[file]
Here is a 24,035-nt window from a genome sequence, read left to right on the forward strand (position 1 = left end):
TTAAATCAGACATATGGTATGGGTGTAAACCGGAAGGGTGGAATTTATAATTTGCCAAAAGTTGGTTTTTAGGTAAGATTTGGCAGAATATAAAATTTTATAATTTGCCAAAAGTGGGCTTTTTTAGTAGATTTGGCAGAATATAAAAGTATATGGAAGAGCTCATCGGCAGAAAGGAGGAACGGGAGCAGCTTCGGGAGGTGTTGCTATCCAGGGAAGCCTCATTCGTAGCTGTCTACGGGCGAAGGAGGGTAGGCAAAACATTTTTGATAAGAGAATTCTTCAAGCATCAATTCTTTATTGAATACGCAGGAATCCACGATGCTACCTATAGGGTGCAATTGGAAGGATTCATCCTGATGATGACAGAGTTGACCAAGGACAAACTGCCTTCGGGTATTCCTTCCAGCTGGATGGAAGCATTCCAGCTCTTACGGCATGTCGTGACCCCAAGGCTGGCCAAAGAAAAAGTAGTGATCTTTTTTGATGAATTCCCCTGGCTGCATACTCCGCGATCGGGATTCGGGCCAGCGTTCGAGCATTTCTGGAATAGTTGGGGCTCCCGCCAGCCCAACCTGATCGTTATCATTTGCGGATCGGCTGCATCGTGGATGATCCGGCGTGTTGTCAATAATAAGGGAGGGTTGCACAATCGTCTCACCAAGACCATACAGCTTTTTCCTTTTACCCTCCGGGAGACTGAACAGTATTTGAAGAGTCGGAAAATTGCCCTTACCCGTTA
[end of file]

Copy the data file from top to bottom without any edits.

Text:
Here is a 24,035-nt window from a genome sequence, read left to right on the forward strand (position 1 = left end):
TTAAATCAGACATATGGTATGGGTGTAAACCGGAAGGGTGGAATTTATAATTTGCCAAAAGTTGGTTTTTAGGTAAGATTTGGCAGAATATAAAATTTTATAATTTGCCAAAAGTGGGCTTTTTTAGTAGATTTGGCAGAATATAAAAGTATATGGAAGAGCTCATCGGCAGAAAGGAGGAACGGGAGCAGCTTCGGGAGGTGTTGCTATCCAGGGAAGCCTCATTCGTAGCTGTCTACGGGCGAAGGAGGGTAGGCAAAACATTTTTGATAAGAGAATTCTTCAAGCATCAATTCTTTATTGAATACGCAGGAATCCACGATGCTACCTATAGGGTGCAATTGGAAGGATTCATCCTGATGATGACAGAGTTGACCAAGGACAAACTGCCTTCGGGTATTCCTTCCAGCTGGATGGAAGCATTCCAGCTCTTACGGCATGTCGTGACCCCAAGGCTGGCCAAAGAAAAAGTAGTGATCTTTTTTGATGAATTCCCCTGGCTGCATACTCCGCGATCGGGATTCGGGCCAGCGTTCGAGCATTTCTGGAATAGTTGGGGCTCCCGCCAGCCCAACCTGATCGTTATCATTTGCGGATCGGCTGCATCGTGGATGATCCGGCGTGTTGTCAATAATAAGGGAGGGTTGCACAATCGTCTCACCAAGACCATACAGCTTTTTCCTTTTACCCTCCGGGAGACTGAACAGTATTTGAAGAGTCGGAAAATTGCCCTTACCCGTTA